by Stephen Tall on November 16, 2009
Oooh, here’s a nasty ‘forced choice’ question to thrust upon LDV’s readers … let’s assume for a moment that, by some quirk of electoral fate, the Lib Dems do not storm to victory at the next general election, and Nick Clegg is not asked by Her Maj to form the next government. A far-fetched scenario, I know, but go with me on this. If those were the circumstances, who would you rather have as Prime Minister: Gordon Brown or David Cameron?
And, yes, those are your only two choices in this poll. We’re not giving you an easy ‘neither of them’ cop-out answer. No opportunity to bat back equidistant platitudes: if you answer this poll question, you must perforce come down off the fence and take a stand.
No, it’s not easy, is it? I’m genuinely torn. That’s why (with a tip of my hat to my LDV colleague Richard Huzzey) I thought it was a genuinely interesting question to pose.
Gordon Brown has, in many ways, been a disastrous Prime Minister. He has no strategic vision: he believes merely by his continuing to do the job Britain will get better. He has no sense of empowering individuals: only the state can be trusted in Gordon’s world. He has no real interest in governing Britain: in Matthew Parris’s memorable phrase, he’s “an ambitious school bursar with a powerful ego, a good head for figures and a big gap in his brain where a creative political imagination ought to be”.
Which leaves us with David Cameron. Oh God. The thought is too depressing for words. I’ve no doubt I’d enjoy his company: he seems likeable, witty, urbane, cosmopolitan, and pretty tactically shrewd. But he has a ‘born to rule’ superiority complex which I find even more frightening than Gordon’s ‘born to rule’ inferiority complex. But Mr Cameron is the captive of his right-wing activists, the tail which wags the dog: his time as Prime Minister will be one long ConservativeHome-led lurch to the socially conservative, eurosceptic fringes of regressive, isolationist politics. I guess my only hope is that Dave’s time in power will at least prove to those wooed by Mr Cameron’s occasionally progressive words that it is his reactionary party which is the true face of the Tory party.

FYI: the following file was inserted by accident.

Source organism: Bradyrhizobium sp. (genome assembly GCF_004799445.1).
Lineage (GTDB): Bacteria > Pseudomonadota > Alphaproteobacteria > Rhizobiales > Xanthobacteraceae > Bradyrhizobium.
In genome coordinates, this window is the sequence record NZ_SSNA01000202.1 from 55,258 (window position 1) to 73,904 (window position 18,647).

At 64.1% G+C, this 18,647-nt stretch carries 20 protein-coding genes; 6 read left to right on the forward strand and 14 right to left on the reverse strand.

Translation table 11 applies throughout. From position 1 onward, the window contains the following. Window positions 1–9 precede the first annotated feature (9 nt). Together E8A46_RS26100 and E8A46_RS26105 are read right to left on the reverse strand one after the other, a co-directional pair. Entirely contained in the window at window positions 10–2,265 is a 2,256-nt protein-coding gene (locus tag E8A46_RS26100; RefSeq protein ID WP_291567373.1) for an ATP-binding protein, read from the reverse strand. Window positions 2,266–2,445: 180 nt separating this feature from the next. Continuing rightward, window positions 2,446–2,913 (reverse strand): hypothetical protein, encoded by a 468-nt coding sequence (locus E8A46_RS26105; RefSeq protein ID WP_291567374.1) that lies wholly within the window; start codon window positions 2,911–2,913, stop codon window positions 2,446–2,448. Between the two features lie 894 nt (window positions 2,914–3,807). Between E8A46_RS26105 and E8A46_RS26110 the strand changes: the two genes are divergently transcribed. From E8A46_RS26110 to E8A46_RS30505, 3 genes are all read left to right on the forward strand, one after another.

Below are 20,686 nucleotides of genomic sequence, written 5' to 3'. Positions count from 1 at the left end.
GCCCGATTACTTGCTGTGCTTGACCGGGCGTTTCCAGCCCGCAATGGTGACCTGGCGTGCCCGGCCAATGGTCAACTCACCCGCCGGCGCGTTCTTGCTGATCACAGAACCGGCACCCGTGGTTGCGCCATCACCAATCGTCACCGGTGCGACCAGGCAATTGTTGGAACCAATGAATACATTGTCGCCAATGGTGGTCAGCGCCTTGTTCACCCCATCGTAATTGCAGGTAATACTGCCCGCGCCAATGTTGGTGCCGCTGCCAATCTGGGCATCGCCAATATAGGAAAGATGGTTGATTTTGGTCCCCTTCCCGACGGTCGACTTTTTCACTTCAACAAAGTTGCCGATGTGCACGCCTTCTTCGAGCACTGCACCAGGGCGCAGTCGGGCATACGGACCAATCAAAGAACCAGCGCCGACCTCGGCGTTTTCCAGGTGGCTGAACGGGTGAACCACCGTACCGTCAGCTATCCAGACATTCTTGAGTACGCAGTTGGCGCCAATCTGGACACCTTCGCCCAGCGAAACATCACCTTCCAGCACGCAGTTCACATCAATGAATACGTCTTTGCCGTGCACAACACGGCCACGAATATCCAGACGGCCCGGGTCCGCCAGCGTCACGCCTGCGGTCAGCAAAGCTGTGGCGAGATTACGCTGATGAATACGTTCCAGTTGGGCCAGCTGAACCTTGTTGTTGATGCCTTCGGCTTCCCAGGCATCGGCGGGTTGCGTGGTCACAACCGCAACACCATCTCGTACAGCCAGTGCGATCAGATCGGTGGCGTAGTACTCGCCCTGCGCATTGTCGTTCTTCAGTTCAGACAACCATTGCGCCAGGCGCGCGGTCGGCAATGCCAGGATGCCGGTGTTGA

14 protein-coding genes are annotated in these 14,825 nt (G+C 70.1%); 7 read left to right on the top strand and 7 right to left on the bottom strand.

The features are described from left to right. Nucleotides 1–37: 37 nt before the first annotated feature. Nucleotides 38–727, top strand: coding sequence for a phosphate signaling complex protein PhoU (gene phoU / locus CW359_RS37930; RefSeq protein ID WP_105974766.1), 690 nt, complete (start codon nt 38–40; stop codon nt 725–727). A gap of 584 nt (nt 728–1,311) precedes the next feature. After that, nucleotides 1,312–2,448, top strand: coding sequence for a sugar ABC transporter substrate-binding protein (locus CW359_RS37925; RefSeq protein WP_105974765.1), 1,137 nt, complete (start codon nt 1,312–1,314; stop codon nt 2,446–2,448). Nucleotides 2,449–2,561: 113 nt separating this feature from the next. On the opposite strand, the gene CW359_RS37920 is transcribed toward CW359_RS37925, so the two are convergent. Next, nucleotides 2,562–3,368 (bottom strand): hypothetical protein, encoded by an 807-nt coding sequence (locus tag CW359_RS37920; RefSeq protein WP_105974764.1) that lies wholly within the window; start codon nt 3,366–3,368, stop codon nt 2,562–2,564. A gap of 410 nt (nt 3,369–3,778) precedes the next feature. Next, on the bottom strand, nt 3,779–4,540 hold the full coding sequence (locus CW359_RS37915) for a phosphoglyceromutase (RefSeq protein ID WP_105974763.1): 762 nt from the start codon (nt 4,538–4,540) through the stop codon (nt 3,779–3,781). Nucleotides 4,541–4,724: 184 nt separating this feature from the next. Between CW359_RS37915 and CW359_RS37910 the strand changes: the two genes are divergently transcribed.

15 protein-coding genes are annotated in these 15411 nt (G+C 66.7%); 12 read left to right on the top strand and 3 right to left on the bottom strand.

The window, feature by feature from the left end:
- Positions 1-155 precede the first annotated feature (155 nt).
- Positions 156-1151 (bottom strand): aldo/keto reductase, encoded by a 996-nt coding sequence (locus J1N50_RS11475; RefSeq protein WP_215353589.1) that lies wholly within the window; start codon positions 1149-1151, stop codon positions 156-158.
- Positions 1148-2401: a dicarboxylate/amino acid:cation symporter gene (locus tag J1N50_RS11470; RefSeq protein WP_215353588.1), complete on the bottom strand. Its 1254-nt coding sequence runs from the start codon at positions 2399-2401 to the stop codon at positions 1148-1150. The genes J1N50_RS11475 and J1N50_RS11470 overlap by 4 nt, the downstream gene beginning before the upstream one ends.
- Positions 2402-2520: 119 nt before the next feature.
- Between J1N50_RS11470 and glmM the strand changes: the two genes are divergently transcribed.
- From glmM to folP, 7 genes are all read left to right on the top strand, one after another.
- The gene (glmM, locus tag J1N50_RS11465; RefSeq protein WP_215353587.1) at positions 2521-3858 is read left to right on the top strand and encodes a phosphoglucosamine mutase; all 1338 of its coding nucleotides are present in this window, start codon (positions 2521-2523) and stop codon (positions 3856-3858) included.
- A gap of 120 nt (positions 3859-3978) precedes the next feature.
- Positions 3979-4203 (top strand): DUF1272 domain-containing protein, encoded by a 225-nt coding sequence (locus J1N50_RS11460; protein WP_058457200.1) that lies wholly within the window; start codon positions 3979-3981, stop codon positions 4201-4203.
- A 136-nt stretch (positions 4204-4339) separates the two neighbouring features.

None of which answers the question I set. Okay, it’s ‘fess up time: I’m voting for Dave as the guy I’d least want to be Prime Minister in a year’s time. (Obviously I’d choose ‘neither of them’ but some fool didn’t give that option in this rigged poll).
My reason: when faced with the financial crisis last year, Gordon did – after a lot of non-plussed blinking – eventually do the right thing, and injected a big stimulus into the economy at a time when the Tories were enjoying leaning back in their seats, laughing, scorning and gloating even as the economy nosedived. Of course, there’s loads more he got wrong even in pursuing that policy. But he got it less wrong than the Tories would’ve done. And for that reason, he wins my extremely reluctant backing in this abominable poll.